In L4. The Magic Circle Jango instructs Jay to eat a hallucinogenic centipede, in continuation of all the phallic imagery we’ve seen so far. Back when Jay smoked powdered centipede he woke up in the afterlife. Now he’ll experience the centipede’s full potency, but that’s a reveal for next week.
In this section Jango reveals that the mysterious masked figure, Virgil Blue, is just a pile of robes around a centipede bush. The real Virgil Blue retired decades ago in the same manner as every person to take the mantle of Blue: walking above the Sheridanian clouds never to return.
This explains why Virgil Blue never speaks or moves. It doesn’t explain why their silent speeches are so engrossing, or how they spoke to Jay, but I’m happy to chalk it up to magical realism. (Alternatively, maybe just smelling centipedes can give you a contact-high. Jay was in an enclosed space with the Virgil for an extended period before he heard the mask speak.)
J. J. Abrams, the mind behind LOST and the Cloverfield franchise, has a narrative idea called a mystery-box. A story keeping a secret can engross its audience; just owning a box with a question-mark on it “represents infinite possibility,” says Abrams. “It represents hope. It represents potential.”
Compare this to the idea of “the magic circle.” Says Dutch historian Johan Huizinga, quoted from this Wikipedia article,
All play moves and has its being within a play-ground marked off beforehand either materially or ideally, deliberately or as a matter of course. Just as there is no formal difference between play and ritual, so the ‘consecrated spot’ cannot be formally distinguished from the play-ground. The arena, the card-table, the magic circle, the temple, the stage, the screen, the tennis court, the court of justice, etc, are all in form and function play-grounds, i.e. forbidden spots, isolated, hedged round, hallowed, within which special rules obtain. All are temporary worlds within the ordinary world, dedicated to the performance of an act apart.
Fiction is a space where literally anything can happen. Many fictional worlds follow certain rules for the sake of narrative consistency, but these rules are largely self-enforced by the storyteller and often disagree with the rules of our reality. When we engage with a story, we cross into a magic circle and accept an alternate mode of existence.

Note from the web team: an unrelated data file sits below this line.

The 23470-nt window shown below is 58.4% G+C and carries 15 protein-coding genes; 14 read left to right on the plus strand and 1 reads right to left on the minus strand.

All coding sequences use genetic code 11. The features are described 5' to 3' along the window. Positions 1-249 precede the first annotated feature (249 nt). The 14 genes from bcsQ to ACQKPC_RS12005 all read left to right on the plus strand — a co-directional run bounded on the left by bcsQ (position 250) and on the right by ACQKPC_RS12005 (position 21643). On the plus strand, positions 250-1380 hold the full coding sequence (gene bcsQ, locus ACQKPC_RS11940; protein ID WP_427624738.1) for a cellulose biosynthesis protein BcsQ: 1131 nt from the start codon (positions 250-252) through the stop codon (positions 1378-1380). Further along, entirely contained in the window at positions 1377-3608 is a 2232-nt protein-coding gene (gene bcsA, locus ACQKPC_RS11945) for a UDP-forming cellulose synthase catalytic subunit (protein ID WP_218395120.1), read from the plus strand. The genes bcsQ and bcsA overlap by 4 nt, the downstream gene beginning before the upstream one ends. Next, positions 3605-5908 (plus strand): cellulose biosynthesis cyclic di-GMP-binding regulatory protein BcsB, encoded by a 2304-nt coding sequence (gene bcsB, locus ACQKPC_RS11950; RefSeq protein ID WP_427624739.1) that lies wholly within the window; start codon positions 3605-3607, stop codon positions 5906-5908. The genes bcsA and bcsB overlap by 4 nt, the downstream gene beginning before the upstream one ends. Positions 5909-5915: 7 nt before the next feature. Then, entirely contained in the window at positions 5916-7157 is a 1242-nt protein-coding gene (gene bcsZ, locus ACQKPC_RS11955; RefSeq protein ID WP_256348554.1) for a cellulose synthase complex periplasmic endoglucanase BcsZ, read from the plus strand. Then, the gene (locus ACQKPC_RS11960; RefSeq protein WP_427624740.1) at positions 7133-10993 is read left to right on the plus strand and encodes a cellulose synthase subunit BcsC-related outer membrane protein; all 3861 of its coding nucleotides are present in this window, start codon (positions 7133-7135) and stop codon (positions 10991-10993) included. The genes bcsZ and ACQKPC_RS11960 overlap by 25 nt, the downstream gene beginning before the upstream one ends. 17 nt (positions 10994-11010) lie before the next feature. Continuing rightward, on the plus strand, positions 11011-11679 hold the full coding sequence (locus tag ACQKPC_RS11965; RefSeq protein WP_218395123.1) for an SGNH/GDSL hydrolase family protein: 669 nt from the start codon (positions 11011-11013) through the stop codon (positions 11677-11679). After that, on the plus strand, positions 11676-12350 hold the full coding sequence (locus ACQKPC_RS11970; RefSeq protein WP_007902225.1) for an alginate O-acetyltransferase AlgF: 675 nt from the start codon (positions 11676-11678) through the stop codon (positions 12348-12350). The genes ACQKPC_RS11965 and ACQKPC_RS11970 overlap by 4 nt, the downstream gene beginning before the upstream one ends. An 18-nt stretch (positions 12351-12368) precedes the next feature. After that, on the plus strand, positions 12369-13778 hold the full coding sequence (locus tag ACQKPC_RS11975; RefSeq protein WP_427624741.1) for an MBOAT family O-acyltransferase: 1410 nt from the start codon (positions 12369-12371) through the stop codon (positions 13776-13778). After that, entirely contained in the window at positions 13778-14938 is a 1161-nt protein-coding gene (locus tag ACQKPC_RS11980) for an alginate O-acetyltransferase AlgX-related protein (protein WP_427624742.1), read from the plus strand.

In this context, a mystery-box is a rule in a narrative reality which is hidden from the audience, but which impacts the story. The audience is left to speculate at the hidden aspect of the narrative reality until the eventual reveal.
An unfortunate drawback is that if the reveal of a mystery-box’s contents contradicts the established rules of the fictional universe, the audience might retroactively judge the earlier parts of the story. They’ll say, “you didn’t actually have a plan at all—you just enticed us with the idea of a satisfactory answer.” Perhaps worse is a mystery-box whose contents don’t live up to the expectations. I don’t mean to pick on J. J. Abrams, but I recall people being disappointed with the ending of LOST for technically explaining everything but with a narrative “meh.”
So when I reveal something, I hope it answers the reader’s questions in a way which makes them more engaged with the story, not less.
This section of Akayama DanJay opens a mystery-box with the removal of Virgil Blue’s mask. Virgil Blue being a centipede bush answers some questions (why are they immobile? why are they silent?) while raising others (why is the mask so engrossing? why did Jay hear the story of Nemo?), which I hope encourages readers to come up with their own answers and imbue the imagery with thematic meaning.
If Virgil Blue’s silver mask represents Truth as solid as the moon, then the reveal of centipedes implies that Jay’s hallucinations will reveal the Truth of Akayama DanJay. We’ve seen Dan. We’ve seen Jay. Now that’s see Akayama’s side of things.